Friday, March 20, 2015

OCSP Stapling with HAProxy

OCSP stapling was introduced in RFC 2560 back in 1999.  In 2006 RFC 4366 introduced TLS extensions, among which was included the ability to allow the server to send certificate status information as part of the TLS extensions during a TLS handshake.  In July 2013 Mozilla introduced OCSP stapling support in Firefox.

OCSP stapling provides the client with the certificate status immediately and specifically, reducing the latency for the page load by avoiding a separate request to an OCSP service hosted by the issuing CA.  Anyone who's turned on strict OCSP checking in their browser will have observed higher latency while the OCSP check blocks the connection to the site, and depending on the fallback preference the site may not load if the CA's OCSP service isn't responding.  Additionally, using OCSP via the CA's service may be undesirable as it leaks information to the CA about what site the user is visiting.

A lesser known feature of the recent HAProxy 1.5 release, in which SSL/TLS support was introduced, is to support OCSP stapling.  To make use of this feature we need to periodically retrieve the certificate status and provide this information to HAProxy.

HAProxy offers two ways to achieve this, either via static files or by way of the unix socket commands.

For each certificate provided to HAProxy it checks for the presence of another file at the same path suffixed by .ocsp.  It will then serve the content of this file via the TLS extensions when a new client connects.

For example, the following configuration provides a single PEM file that contains the signed certificate, key and intermediate certificates.

frontend https
    bind ssl crt /etc/pki/pems/ no-sslv3

Therefore to allow HAProxy to serve up the certificate status information we expect to see the following files:


There are three conditions the .ocsp file must satisfy in order to be used by HAProxy:
  1. it has to indicate a good status
  2. it has to be a single response for the certificate of the PEM file
  3. it has to be valid at the moment of addition
It's important to note that this last point requires us to update our .ocsp file regularly because a signed OCSP response will often only be valid for anything from a few hours to a few days.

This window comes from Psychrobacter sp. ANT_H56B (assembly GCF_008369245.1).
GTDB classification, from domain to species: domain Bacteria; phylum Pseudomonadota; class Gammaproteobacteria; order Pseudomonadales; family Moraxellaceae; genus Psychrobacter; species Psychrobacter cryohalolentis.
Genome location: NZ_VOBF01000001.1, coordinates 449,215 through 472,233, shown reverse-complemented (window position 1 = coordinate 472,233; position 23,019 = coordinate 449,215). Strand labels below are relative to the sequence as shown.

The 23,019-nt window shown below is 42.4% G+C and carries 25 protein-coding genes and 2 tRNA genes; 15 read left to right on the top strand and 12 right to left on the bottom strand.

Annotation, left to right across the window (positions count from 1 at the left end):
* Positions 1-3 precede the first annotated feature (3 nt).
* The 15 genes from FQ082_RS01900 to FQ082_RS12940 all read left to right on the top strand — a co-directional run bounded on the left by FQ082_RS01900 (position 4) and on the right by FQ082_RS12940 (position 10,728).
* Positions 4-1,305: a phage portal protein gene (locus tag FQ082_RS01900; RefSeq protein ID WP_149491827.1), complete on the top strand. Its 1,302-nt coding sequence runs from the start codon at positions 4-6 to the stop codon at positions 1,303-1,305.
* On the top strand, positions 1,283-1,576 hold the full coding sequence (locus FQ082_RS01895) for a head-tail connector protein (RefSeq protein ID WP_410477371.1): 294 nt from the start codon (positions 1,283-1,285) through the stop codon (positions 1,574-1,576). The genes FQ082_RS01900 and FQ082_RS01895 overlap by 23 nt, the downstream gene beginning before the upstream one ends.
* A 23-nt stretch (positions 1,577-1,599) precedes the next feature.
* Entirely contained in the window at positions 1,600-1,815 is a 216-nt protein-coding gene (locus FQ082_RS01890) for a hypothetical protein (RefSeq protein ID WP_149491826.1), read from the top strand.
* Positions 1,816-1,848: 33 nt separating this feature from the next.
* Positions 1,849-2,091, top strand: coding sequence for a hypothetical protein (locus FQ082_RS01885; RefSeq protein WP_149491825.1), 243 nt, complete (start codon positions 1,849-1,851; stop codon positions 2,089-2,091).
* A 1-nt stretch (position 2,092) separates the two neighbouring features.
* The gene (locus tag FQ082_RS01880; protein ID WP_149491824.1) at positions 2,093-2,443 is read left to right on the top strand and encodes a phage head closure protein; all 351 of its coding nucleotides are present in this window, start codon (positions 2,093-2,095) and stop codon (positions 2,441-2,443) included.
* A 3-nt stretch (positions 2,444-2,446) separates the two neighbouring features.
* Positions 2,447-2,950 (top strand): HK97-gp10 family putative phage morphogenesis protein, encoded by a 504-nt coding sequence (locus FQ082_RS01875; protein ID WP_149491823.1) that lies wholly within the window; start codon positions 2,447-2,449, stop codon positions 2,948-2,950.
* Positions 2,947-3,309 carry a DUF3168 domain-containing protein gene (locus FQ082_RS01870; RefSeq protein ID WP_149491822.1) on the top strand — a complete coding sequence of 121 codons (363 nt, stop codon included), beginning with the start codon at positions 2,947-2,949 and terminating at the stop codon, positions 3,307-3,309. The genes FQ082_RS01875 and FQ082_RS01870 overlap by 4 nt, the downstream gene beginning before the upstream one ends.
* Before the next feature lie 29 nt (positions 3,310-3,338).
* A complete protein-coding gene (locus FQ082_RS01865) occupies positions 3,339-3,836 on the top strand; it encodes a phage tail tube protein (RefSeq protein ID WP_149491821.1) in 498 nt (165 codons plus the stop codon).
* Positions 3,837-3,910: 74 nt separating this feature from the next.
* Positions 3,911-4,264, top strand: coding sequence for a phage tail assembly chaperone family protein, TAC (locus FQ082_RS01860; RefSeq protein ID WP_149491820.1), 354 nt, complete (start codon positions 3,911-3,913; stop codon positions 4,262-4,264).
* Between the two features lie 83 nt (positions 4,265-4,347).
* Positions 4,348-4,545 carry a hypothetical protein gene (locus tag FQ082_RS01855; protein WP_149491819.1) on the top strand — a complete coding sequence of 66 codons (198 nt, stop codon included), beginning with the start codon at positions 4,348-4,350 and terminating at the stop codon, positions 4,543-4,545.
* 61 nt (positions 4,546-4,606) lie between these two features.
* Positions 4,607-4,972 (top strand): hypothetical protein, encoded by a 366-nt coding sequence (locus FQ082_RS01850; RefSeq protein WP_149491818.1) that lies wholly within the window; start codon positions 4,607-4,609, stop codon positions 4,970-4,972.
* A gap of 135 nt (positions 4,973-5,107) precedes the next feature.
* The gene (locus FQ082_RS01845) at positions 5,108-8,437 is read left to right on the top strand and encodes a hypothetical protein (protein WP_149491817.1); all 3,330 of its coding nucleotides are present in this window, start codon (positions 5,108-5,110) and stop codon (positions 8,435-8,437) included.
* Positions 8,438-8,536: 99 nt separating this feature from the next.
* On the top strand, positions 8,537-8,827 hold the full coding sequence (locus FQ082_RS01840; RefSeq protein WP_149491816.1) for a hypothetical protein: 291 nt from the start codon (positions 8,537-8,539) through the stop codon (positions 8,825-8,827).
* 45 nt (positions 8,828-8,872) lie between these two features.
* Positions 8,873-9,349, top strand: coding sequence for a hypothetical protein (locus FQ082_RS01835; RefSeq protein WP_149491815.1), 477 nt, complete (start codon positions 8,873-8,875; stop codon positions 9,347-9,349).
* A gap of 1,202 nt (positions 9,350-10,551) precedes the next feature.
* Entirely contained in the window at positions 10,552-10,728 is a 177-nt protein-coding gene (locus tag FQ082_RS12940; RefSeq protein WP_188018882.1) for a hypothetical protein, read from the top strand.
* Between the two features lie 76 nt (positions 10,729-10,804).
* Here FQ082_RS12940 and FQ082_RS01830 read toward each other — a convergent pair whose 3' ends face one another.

We can easily automate updating our .ocsp file with the openssl ocsp command.  Before doing this we'll first need to store the issuer certificate for the openssl-ocsp command.  HAProxy is aware of this and will ignore any files with the suffix .issuer, so we'll use this as part of our naming, which means we'll have the following files before we begin.


If the certificate is signed by an intermediate certificate we will have received this with the certificate and that is the only certificate that should be in the .issuer file.

We can then use the following script to automate retrieval of the OCSP response.

#!/bin/sh -e

# Get an OSCP response from the certificates OCSP issuer for use
# with HAProxy, then reload HAProxy if there have been updates.

# Path to certificates

# Path to log output to

# Create the log path if it doesn't already exist
[ -d ${LOGDIR} ] || mkdir ${LOGDIR}

for pem in *.pem; do
    echo "= $(date)" >> ${LOGDIR}/${pem}.log

    # Get the OCSP URL from the certificate
    ocsp_url=$(openssl x509 -noout -ocsp_uri -in $pem)

    # Extract the hostname from the OCSP URL
    ocsp_host=$(echo $ocsp_url | cut -d/ -f3)

    # Only process the certificate if we have a .issuer file
    if [ -r ${pem}.issuer ]; then

        # Request the OCSP response from the issuer and store it
        openssl ocsp \
            -issuer ${pem}.issuer \
            -cert ${pem} \
            -url ${ocsp_url} \
            -header Host ${ocsp_host} \
            -respout ${pem}.ocsp >> ${LOGDIR}/${pem}.log 2>&1
    UPDATED=$(( $UPDATED + 1 ))

if [ $UPDATED -gt 0 ]; then
    echo "= $(date) - Updated $UPDATED OCSP responses" >> ${LOGDIR}/${pem}.log
    service haproxy reload > ${LOGDIR}/service-reload.log 2>&1
    echo "= $(date) - No updates" >> ${LOGDIR}/${pem}.log

This script does all we need to make use of static file OCSP stapling.  You can then cron this script to pull in your updates as often as you want.  It's a good idea to also logrotate the output files.

You can test the OCSP response using the openssl s_client:

$ openssl s_client -connect -tlsextdebug -status

TLS server extension "renegotiate" (id=65281), len=1
0001 - <SPACES/NULS>
TLS server extension "server ticket" (id=35), len=0
TLS server extension "status request" (id=5), len=0
depth=1 /O=CAcert Inc./OU= Class 3 Root
verify error:num=20:unable to get local issuer certificate
verify return:0
OCSP response:
OCSP Response Data:
    OCSP Response Status: successful (0x0)
    Response Type: Basic OCSP Response
    Version: 1 (0x0)
    Responder Id: C = AU, ST = NSW, L = Sydney, O = CAcert Inc., OU = Server Administration, CN =
    Produced At: Mar 21 18:35:14 2015 GMT
    Certificate ID:
      Hash Algorithm: sha1
      Issuer Name Hash: A11F312582B6DA5AD0B98D3A135E35D1EB183661
      Issuer Key Hash: 64C782514C8813F078D98977B56DC589DFBCB17A
      Serial Number: 03FB93
    Cert Status: good
    This Update: Mar 21 18:02:21 2015 GMT
    Next Update: Mar 23 18:35:14 2015 GMT

The key parts of this output are in bold and give us an indication of how often we'll need to cron our updates.  For example if an update were to fail due to the CA's OCSP responder being offline we'll want at least one or two retries before our OCSP staple expires.

Making use of HAProxy's OCSP stapling support via the command socket improves on this static file approach by avoiding the need for reloading HAProxy.  This method will be covered in a subsequent post.